Propaganda & Mass Persuasion: Creating Rosie the Riveter

Sunday, March 04, 2007

Creating Rosie the Riveter


"The campaign to attract women into war production was part of a drive to weld the home front into an economic army, well disciplined, highly motivated by patriotism, and willing to make sacrifices for the good of American soldiers... War work became a vehicle for women to shoulder their civic and moral responsibilities as good citizens rather than as a way to
become more independent and powerful" (Honey. 8).


Maureen Honey is discussing the altered role of women during wartime. as able-bodied women were drawn out of their homes and thrown into the factories and into all spheres of the American economy. Though this movement into the work world shook up all notions of women's traditional gender roles, it was a shift born out of the necessity of the times. Women were simply "shouldering their civic and moral responsibilities" as they headed out to do their work shifts.

Though women certainly proved they were capable of the tasks handed over to them, women were asked to hand the jobs back over to men when they returned from war, and go back to their domestic domain. Rather than. long-lastingly. shaking up traditional views of gender roles, the demands of a wartime economy only temporarily moved women into the "front-lines" of the American economy.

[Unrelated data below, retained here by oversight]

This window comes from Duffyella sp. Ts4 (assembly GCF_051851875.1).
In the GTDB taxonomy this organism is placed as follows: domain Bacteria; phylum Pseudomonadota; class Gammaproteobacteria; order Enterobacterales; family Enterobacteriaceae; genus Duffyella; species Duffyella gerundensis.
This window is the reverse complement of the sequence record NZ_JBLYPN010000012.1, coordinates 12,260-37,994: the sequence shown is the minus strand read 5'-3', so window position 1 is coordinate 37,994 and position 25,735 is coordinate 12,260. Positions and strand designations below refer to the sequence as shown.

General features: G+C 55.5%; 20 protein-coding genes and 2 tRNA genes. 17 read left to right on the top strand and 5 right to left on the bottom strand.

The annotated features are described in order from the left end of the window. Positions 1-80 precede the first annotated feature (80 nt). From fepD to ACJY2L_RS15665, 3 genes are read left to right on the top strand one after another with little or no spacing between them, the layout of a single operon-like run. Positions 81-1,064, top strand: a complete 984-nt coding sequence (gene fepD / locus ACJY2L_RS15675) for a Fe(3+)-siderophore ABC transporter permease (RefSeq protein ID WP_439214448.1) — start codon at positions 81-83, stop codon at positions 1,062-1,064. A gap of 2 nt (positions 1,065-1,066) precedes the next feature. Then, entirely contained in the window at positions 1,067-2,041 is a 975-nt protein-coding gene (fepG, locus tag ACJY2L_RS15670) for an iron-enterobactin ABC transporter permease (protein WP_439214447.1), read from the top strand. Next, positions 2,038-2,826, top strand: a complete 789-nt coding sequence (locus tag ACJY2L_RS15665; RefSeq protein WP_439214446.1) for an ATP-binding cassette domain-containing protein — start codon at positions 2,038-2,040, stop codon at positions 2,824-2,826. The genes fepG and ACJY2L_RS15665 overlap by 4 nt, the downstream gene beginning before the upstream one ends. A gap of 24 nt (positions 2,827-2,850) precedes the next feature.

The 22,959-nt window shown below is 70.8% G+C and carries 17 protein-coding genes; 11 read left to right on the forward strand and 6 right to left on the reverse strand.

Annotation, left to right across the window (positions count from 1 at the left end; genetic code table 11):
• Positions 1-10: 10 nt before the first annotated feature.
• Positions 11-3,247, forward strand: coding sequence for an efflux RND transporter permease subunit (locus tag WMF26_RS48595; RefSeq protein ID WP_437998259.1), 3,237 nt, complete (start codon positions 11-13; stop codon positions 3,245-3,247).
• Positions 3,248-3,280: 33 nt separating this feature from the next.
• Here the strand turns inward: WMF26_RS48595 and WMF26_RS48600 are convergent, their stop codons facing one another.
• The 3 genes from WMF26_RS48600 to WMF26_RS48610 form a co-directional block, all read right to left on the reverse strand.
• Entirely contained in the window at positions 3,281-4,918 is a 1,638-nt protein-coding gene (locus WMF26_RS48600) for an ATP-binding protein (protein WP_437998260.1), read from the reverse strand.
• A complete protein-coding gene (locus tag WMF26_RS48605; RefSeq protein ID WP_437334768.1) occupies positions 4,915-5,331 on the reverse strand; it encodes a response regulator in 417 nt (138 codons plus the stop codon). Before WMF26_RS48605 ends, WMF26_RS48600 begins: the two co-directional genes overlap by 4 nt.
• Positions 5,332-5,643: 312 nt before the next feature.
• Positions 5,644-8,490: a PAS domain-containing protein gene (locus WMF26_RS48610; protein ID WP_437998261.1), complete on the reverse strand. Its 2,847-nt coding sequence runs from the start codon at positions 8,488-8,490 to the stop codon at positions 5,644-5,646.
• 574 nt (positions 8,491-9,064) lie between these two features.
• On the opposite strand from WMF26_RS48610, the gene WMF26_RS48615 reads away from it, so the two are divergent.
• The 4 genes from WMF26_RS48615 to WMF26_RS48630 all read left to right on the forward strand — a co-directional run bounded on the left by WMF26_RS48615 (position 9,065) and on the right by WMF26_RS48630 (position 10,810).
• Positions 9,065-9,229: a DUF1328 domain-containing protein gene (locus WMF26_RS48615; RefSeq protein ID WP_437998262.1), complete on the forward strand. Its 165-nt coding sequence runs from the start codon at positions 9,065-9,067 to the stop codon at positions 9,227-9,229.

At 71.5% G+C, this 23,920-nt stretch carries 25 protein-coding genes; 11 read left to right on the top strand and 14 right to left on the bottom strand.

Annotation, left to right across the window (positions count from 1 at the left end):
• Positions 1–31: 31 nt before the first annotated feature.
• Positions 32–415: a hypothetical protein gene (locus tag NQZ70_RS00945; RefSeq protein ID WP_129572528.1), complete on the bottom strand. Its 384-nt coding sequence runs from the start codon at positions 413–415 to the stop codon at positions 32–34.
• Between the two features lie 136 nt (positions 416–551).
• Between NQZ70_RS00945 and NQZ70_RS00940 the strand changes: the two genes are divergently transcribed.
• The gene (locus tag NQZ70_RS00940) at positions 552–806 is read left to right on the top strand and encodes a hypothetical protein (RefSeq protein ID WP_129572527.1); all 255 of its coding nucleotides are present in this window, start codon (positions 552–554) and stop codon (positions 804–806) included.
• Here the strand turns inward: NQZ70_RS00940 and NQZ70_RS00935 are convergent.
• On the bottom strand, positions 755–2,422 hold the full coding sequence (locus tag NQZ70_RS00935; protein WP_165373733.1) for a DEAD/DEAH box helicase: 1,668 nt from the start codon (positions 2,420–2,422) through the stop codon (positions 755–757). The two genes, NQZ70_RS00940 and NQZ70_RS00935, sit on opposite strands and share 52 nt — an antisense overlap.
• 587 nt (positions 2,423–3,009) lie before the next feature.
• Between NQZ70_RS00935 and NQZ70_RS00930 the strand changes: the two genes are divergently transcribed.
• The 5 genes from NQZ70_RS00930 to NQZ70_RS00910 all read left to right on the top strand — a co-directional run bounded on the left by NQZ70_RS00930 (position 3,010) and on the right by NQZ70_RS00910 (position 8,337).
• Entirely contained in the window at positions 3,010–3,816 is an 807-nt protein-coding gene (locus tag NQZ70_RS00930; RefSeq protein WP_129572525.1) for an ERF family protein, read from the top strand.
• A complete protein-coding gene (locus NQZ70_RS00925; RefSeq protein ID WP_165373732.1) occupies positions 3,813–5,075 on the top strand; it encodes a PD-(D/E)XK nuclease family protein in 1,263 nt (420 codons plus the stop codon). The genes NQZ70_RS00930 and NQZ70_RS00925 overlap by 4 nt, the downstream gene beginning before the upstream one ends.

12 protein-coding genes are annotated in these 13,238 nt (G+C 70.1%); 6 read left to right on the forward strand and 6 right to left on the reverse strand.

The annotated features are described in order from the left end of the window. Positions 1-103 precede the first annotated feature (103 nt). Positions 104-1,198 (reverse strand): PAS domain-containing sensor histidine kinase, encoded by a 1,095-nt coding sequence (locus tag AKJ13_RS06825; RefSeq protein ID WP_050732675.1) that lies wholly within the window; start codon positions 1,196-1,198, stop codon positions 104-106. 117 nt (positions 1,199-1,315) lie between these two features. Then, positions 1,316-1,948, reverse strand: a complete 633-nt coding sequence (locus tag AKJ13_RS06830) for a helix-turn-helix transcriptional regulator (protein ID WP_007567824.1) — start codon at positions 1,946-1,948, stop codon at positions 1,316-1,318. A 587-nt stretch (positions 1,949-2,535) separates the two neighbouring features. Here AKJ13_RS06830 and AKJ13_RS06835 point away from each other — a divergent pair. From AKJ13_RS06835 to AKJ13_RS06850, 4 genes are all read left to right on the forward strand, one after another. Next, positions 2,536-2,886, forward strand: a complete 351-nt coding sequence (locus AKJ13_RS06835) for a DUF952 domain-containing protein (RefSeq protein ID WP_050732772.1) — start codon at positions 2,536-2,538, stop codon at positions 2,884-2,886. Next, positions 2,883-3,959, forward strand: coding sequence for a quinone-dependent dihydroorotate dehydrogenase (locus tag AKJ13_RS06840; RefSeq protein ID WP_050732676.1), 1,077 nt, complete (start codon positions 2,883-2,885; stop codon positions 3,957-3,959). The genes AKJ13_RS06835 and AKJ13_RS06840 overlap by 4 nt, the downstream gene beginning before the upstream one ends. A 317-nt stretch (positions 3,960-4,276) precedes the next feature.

By the late 1940s and 1950s, women were handed back their aprons and vacuum cleaners, and Rosie the Riveter had, for the most part, handed over her pants and replaced it with a well-starched and ironed dress. The "feminine mystique" was reborn.

2 Comments:

Blogger s dym said...

Great picture.

3/05/2007 3:49 PM  
Blogger A. Mattson said...

A great post.

This is a key point: Traditional gender roles were used to sell women on non-traditional occupations for the duration. Those same traditional gender roles could then be used to move women back into the home or lower paying subordinate pink-collar jobs.

4/09/2007 11:25 PM  

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